For James Alex Snyder, punk was just prologue.
The songwriter and driving force behind Philadelphia-based Beach Slang, Snyder's second go around with the music industry might take him further than his first.
Snyder, 41, joined Philly pop punkers Weston in the mid 90s, bringing guitarwork and vocal sophistication that helped see the band through its most successful album, "Got Beat Up."
Weston, signed to pop-punk friendly label Go Kart Records, had regional success, playing shows with bands such as the Bouncing Souls. But with lineup changes and changing tastes, Weston fizzled out.
Twenty years later, after a graphic design career, Snyder has returned to a very different music business, with a more diverse scene and a music production industry democratized by digital technology.
His sound is also different. Though Snyder got his start in the 90s, Beach Slang draws more inspiration from 80s alt-rockers like the Replacements and the Psychedelic Furs than it does from his 90s punk peers. Shimmering electric guitars and Snyder's whisper-to-shout vocals make songs like "Filthy Luck" feel at once new and familiar, like a forgotten song from a John Hughes film.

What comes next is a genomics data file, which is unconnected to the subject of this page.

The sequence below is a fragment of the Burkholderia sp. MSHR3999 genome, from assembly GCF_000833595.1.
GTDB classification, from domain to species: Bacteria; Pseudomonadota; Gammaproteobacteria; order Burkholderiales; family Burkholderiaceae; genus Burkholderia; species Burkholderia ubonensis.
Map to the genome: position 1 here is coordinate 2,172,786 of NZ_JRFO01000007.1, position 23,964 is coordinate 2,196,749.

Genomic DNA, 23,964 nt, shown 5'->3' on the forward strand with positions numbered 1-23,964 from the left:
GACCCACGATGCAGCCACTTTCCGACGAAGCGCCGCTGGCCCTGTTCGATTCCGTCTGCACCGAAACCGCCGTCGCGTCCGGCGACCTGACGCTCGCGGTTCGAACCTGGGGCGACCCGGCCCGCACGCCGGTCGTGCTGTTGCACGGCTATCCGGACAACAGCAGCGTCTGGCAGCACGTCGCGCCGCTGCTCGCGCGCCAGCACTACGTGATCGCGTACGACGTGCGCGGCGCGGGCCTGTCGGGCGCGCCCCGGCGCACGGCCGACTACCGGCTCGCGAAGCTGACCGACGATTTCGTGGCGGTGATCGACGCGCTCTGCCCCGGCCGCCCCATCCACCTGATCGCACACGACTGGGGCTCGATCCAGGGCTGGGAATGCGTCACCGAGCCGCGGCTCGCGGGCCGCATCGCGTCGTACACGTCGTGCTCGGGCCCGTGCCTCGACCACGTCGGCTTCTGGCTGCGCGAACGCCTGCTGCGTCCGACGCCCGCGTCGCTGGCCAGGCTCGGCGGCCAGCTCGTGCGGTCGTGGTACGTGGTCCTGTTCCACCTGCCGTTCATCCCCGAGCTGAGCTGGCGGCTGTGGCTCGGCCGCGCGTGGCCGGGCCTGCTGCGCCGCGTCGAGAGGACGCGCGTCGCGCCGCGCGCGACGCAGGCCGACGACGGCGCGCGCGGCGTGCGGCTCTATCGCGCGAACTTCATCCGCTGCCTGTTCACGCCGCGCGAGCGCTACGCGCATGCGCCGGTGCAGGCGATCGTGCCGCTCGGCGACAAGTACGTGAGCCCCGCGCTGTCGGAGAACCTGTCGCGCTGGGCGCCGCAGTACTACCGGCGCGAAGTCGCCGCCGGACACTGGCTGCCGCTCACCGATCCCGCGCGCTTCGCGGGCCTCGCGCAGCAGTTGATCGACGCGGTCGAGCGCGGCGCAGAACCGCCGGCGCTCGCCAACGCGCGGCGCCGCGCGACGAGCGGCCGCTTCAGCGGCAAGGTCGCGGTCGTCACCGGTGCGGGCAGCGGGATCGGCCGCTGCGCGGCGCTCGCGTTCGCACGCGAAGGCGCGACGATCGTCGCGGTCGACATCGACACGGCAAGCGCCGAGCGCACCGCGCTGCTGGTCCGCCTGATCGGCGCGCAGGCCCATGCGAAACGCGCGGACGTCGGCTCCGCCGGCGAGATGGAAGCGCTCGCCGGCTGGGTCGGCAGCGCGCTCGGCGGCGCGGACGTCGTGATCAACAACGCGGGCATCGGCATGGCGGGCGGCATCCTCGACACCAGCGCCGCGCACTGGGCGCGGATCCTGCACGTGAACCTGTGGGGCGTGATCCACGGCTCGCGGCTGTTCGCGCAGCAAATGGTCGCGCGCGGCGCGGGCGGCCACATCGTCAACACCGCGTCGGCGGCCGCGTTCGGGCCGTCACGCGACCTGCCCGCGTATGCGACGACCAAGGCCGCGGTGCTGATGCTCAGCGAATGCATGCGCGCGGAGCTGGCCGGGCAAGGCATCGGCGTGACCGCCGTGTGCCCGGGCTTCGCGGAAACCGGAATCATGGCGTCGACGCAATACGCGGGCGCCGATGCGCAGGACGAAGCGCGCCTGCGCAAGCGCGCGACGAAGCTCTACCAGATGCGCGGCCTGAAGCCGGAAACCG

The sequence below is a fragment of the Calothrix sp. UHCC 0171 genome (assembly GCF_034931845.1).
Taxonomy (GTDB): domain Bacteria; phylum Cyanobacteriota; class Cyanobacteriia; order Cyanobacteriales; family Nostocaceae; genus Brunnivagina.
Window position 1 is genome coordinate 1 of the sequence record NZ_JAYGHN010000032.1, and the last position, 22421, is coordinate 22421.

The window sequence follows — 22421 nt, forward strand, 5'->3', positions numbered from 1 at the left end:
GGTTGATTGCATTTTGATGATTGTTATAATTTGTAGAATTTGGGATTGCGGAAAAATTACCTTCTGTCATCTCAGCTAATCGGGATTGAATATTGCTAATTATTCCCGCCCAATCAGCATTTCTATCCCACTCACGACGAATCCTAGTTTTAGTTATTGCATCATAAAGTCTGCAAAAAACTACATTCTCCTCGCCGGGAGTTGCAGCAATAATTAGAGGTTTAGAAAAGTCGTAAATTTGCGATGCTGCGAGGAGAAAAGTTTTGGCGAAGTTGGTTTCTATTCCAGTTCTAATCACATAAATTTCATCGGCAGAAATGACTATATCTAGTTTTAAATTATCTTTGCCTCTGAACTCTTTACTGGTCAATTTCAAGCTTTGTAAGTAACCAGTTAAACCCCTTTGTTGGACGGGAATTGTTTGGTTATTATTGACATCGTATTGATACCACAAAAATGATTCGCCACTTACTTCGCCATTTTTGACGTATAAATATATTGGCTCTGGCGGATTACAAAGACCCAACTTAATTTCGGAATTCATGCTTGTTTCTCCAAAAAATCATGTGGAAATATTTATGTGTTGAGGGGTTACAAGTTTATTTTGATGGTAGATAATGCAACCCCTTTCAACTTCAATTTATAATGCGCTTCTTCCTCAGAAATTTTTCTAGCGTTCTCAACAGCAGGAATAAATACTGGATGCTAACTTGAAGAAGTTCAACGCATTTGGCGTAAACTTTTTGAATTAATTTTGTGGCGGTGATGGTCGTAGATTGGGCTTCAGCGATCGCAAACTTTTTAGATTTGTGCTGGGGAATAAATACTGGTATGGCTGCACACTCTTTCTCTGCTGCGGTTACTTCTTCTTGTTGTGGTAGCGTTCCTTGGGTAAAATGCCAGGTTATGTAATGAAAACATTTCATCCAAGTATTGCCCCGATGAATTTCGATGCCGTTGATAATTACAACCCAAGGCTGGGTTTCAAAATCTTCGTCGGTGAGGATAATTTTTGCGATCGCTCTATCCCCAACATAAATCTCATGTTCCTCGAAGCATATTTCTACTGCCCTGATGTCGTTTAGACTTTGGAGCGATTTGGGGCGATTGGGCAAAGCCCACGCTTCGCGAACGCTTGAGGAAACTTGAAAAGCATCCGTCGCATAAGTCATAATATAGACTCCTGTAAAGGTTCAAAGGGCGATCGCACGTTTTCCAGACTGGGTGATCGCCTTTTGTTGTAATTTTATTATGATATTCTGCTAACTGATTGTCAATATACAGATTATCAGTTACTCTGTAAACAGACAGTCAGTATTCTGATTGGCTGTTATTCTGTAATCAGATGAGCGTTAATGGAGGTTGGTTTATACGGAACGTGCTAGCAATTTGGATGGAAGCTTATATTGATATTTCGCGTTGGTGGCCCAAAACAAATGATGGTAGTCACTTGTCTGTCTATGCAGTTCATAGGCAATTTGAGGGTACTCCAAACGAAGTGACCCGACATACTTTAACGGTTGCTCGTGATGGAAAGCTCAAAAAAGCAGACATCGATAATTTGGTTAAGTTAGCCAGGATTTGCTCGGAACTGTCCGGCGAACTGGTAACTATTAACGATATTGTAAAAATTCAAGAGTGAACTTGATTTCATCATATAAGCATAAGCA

Beach Slang's about-to-be-released LP, "Things We Do To Find People Who Feel Like Us," has gotten buzz on music websites like Stereogum, and the album's early-release single, "Bad Art and Weirdo Ideas" got some play on Josiah's Sirius XMU radio show, a show that tends to launch bands from relative obscurity to a national indie following.
Now the four-piece is opening for Snyder's old friends, the Bouncing Souls, on a three show tour that includes the Chameleon Club in Lancaster.
Sharing the billing with Leftover Crack and All Torn Up — two political hardcore punk bands from New York — is something you probably wouldn't have seen back in Weston's days.
"The scene's a lot more eclectic now," Snyder said. "People are more willing to see a show that's not so one-note."
Snyder said he's just excited that he has touring dates booked out for the next two years. He's riding a wave, and it feels good.
"I want to pull out these records when I'm older and say, hey, we did a thing once, and it wasn't' terrible," he said. "Paying the bills is a bonus."